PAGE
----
For countless labs, selecting the right refrigerator or freezer is essential to maintaining quality control and consistent work output. It’s one of the most important factors in managing your daily operations and preserving the trust of your clients, in addition to selecting apparel.
You might think that it’s as simple as choosing the one that looks best, with the highest storage capacity. However, believe it or not, there are many other things to consider before choosing your unit. In this post, we’ll explore the five most important considerations when selecting your lab’s refrigerator or freezer.
1. Lab Freezer Temperature Range
Naturally, one of the primary concerns when it comes to choosing the right cooling unit is temperature range. More often than not, your work and cooling necessities will dictate the right temperature range. For example, pharmaceutical labs inherently have their own individual cooling needs versus biological labs.
General purpose lab refrigerators, ultra-low temperature (ULT) freezers and cryogenic freezers all have different (and distinct) temperature capabilities.
General purpose refrigerators usually range from approximately 32 to 50 degrees Fahrenheit, with a freezer range of 0 to -22 degrees. ULT freezers range from -30 to -40 degrees Fahrenheit. Cryogenic freezers have a temperature capability of up to -238 degrees Fahrenheit.
General, medical and biological lab settings all have unique needs specific to their work. It’s best to double-check your exact requirements prior to making a decision.
The refrigerator/freezer capacity is another important factor to consider prior to making a purchase. You want to be sure you can fill your freezer for absolute efficiency. Essentially, the right capacity depends on the volume of samples and materials that need storage.
When evaluating different units, it’s a great idea to look into the external dimensions and confirm the designated lab space. This way, you know precisely what will fit into the space allotted in your lab. Large research institutes, hospitals and laboratories might require bigger units to fulfill advanced storage needs. In some cases, a few smaller refrigerators are the best way to streamline the lab’s efficiency.
Prior to selecting a refrigerator/freezer for your lab, evaluate your storage needs and floor space with as much precision and accuracy as possible.
This is another critical factor to consider. When considering units, ask yourself if you’ll be able to get it into the lab, and also: will personnel be able to conveniently access it on a daily basis?
It’s imperative to ensure that there is adequate spatial access to the refrigerator/freezer. Take note of all spatial limitations within the lab. In addition, this is where the dimensions of the unit can come in handy. Make sure you’ll be able to open the doors fully and not interfere with anything else in the lab.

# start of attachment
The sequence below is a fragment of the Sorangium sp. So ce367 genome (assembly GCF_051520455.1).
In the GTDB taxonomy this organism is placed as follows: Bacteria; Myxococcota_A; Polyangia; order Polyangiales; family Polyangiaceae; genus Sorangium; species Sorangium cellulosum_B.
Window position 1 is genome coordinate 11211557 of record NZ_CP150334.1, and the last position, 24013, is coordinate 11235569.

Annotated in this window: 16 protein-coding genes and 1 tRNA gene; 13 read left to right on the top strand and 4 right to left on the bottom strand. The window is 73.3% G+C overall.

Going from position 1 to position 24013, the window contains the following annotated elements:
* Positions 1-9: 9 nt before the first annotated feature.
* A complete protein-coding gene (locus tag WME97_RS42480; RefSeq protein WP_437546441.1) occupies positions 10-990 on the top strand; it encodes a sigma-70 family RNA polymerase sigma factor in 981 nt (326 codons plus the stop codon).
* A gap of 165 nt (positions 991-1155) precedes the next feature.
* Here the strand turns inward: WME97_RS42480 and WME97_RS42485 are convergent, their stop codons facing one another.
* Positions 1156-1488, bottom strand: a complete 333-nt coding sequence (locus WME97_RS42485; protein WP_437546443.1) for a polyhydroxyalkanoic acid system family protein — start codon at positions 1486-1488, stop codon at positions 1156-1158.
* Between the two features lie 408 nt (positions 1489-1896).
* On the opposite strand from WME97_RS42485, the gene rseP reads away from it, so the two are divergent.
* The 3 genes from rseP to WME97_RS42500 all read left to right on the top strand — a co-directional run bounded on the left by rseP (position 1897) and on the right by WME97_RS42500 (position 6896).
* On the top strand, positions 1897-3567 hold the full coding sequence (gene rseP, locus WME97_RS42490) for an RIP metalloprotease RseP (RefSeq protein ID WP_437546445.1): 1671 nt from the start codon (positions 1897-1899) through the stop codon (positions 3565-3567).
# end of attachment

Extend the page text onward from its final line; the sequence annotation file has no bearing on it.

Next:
When it comes to accessibility, you can never be too studied or prepared. By double (or even triple) checking the floor space and dimensions, you can avoid unpleasant surprises down the road.
When it comes to ventilation requirements, they can differ from model to model. When evaluating units, be sure to inquire about each refrigerator or freezer’s ventilation needs prior to purchase. Essentially, you want to be sure your choice of model can properly ventilate in your lab without any restrictions.
In most cases, the back of the unit ventilates the air out – mostly towards the top. Usually, if the ventilation area is larger, the refrigerator or freezer will be more energy efficient and keep your lab eco-friendly. It’s important to make sure that you’re not obstructing the air inlet or outlet. Additionally, you should check that personnel will be able to clean and maintain the ventilation space on a regular basis. Taking these factors into consideration will help to ensure you keep your lab as cost-efficient as possible.
If you find that you have ventilation restrictions in your lab, ask suppliers if they can accommodate custom ventilation. In some cases, the unit can be adjusted so that the air inlet/outlet is relocated to an area without any obstructions.
5. Monitoring Systems/Additional Features
In many scientific industries, samples and materials don’t just have to be kept cold. They also have to be regularly monitored to ensure they’re not compromised in any way.
Be sure to evaluate your monitoring needs prior to selecting a refrigerator/freezer. Many of today’s modern units are equipped with temperature alarms and data tracking screens. If the temperatures reach a point where samples or materials can be compromised, an alarm will sound notifying personnel of the change.
There are plenty of other modern features lab refrigerators and freezers come equipped with. Backup battery systems, digital locks, temperature alarms and chart recorders are just some of the many features you can have included with your lab’s refrigerator or freezer unit.
There are plenty of questions to ask prior to choosing your lab’s optimal refrigerator/freezer. However, these five are critical in helping you to narrow down which is best for you and your lab.
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